But Ramphele defended her comments at Wits, saying the country's graduates were not competitive. "Yes, we have three times more graduates, but the quality thereof is why people are unemployed."

"We are dead last in our performance in education. We spend the largest proportion of government expenditure on education than any other country, with the worst outcome," she said.

History
It is not the first time the two leaders have clashed over quality of the country's education. Motshekga blasted Ramphele early last year for making similar comments then. That was before Ramphele formed Agang SA and was still seen as a commentator. 

As she is now on a campaign trail to become president of the country after the 2014 national election, Ramphele continues to criticise President Jacob Zuma's administration for many of its alleged failures. 

As president of the ANC Women's League, Motshekga herself is well aware she should add a strong voice to the ANC's election campaign. She said schools that her department is building in the Eastern Cape through the Accelerated School Infrastructure Delivery Initiative (Asidi) to replace mud structures were "testimony to our commitment to education as government that we pull all stops". 

"Look at what we're doing," she said, pointing the M&G to a slideshow of the new schools. "We take our people from the misery of mud. Indeed there are constraints. You don't build Rome in a day, but this is a sign of where we're going as a country."

Asidi has opened 37 new schools in the Eastern Cape to date, the department said.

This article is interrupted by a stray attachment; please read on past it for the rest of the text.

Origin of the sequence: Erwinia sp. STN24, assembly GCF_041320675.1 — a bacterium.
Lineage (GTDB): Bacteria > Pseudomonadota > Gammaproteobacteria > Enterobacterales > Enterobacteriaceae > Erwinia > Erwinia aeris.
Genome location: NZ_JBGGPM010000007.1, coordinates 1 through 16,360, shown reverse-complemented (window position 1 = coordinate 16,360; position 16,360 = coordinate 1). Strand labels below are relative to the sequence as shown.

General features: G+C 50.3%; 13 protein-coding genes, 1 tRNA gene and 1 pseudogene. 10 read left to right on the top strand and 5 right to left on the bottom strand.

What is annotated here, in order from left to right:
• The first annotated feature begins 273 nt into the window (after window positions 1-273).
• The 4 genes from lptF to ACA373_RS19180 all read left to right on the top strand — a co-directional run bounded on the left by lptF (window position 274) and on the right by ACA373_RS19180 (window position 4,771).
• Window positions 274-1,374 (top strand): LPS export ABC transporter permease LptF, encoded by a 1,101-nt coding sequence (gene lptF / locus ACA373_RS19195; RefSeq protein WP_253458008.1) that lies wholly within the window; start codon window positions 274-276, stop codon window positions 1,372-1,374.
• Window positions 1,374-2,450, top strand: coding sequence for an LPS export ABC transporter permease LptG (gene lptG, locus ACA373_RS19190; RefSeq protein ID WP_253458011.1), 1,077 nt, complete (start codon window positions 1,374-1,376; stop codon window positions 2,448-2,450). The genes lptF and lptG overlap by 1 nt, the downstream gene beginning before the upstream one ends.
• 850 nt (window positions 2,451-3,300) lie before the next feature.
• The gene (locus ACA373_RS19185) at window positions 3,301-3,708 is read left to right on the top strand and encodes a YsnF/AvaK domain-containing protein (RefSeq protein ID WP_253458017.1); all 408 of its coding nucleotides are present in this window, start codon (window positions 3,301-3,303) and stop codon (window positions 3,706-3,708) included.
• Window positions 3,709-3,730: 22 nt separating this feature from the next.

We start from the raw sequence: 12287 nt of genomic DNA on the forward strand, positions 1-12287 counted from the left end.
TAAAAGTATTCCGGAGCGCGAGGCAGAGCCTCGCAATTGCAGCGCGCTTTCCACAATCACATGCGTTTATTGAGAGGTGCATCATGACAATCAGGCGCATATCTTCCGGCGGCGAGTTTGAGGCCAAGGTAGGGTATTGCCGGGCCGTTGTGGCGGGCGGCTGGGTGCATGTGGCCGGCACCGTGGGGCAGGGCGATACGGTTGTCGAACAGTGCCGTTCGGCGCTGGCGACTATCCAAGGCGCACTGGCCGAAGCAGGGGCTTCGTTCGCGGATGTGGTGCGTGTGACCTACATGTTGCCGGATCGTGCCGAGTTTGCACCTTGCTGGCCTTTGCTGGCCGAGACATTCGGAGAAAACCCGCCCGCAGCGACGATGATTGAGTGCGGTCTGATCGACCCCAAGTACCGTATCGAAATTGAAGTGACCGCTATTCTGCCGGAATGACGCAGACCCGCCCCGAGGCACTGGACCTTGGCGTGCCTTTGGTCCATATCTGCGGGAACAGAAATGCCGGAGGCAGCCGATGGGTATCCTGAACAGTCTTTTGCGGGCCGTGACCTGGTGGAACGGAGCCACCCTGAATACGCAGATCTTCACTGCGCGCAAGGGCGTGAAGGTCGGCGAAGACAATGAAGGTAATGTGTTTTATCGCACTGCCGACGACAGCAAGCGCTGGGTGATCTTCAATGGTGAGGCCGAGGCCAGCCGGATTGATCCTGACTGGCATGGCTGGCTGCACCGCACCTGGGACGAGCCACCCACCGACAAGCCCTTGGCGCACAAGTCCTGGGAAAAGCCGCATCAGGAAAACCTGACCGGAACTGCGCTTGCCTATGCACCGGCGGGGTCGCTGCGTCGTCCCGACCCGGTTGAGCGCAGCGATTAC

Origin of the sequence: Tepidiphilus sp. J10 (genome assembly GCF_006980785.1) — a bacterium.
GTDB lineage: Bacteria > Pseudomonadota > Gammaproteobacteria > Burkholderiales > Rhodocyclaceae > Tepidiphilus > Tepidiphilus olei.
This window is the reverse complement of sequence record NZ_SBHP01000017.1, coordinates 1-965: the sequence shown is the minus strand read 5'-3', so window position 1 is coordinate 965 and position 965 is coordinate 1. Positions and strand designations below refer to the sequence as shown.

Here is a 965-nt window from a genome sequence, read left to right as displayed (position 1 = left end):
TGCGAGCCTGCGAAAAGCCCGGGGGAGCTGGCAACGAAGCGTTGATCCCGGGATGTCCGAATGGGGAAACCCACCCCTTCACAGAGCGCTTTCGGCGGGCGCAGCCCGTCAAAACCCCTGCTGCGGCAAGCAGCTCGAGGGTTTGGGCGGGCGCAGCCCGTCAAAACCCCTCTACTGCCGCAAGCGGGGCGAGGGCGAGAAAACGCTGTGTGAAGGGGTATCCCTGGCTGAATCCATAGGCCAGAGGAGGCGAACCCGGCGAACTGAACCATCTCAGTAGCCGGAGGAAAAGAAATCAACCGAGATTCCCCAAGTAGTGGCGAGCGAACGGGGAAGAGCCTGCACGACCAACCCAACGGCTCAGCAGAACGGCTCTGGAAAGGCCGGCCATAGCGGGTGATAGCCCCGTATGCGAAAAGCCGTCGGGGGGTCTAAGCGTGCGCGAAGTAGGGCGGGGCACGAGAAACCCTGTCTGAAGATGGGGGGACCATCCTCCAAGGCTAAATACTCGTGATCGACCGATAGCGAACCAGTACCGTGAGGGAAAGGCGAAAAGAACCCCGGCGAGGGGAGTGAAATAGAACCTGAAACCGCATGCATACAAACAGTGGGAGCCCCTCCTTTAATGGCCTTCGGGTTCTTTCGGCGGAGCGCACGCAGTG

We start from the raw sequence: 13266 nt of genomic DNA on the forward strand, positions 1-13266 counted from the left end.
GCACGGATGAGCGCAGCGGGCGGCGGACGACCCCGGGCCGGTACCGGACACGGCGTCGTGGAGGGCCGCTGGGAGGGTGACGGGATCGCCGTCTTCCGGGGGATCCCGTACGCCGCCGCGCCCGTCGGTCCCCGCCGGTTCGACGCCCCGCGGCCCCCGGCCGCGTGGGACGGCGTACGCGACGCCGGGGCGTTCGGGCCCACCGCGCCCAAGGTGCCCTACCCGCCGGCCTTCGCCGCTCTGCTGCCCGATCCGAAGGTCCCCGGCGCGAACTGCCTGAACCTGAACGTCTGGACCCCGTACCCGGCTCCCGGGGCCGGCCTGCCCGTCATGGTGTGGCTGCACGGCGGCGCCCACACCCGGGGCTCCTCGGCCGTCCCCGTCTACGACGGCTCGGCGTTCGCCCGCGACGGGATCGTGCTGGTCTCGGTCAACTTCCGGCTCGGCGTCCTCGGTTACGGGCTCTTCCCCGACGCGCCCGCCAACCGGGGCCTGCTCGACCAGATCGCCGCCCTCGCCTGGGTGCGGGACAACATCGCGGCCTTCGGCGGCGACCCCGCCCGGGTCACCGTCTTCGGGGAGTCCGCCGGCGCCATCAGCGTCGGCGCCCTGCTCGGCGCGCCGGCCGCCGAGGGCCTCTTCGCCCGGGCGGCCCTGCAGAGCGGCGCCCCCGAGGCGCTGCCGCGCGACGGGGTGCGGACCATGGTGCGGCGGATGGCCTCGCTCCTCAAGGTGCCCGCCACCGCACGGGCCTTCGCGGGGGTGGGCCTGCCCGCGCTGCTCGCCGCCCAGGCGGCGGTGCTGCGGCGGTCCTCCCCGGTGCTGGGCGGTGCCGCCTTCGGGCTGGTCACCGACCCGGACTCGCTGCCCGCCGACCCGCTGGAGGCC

'Inappropriate' school structures
However, the M&G has previously reported that this figure is just a fraction of 442 "inappropriate school structures" that need to be replaced in the province.

A number of schools in the Eastern Cape continue to battle crippling challenges such as over-crowding, lack of classroom furniture and shortage of teachers. 

Motshekga told the M&G the Teacher Laptop Initiative, the ambitious scheme her department launched in 2010 to ensure teachers had laptops for use in classrooms, is "back on track". The department will now buy laptops for teachers, she said.

A flawed model that required teachers to pay a monthly fee for the laptops, Motshekga conceded, caused the initiative's failure. "When we thought we had hit the correct model, where teachers themselves were supposed to procure from their own [pocket], it just became a difficulty … We've re-negotiated with treasury, to say we should buy those laptops and roll them out to teachers as tools of trade. So we have an agreement with treasury that we'll start procuring those laptops."

Motshekga said she was "saddened" by the recent spate of attacks on teachers by pupils. But teachers were still safe in schools, she said. "One [attack] is one too many, we can't say it doesn't affect people. But I think also we shouldn't create an impression that it's so rampant that every teacher feels scared of going to school. I still think relatively schools are still safe spaces to go to."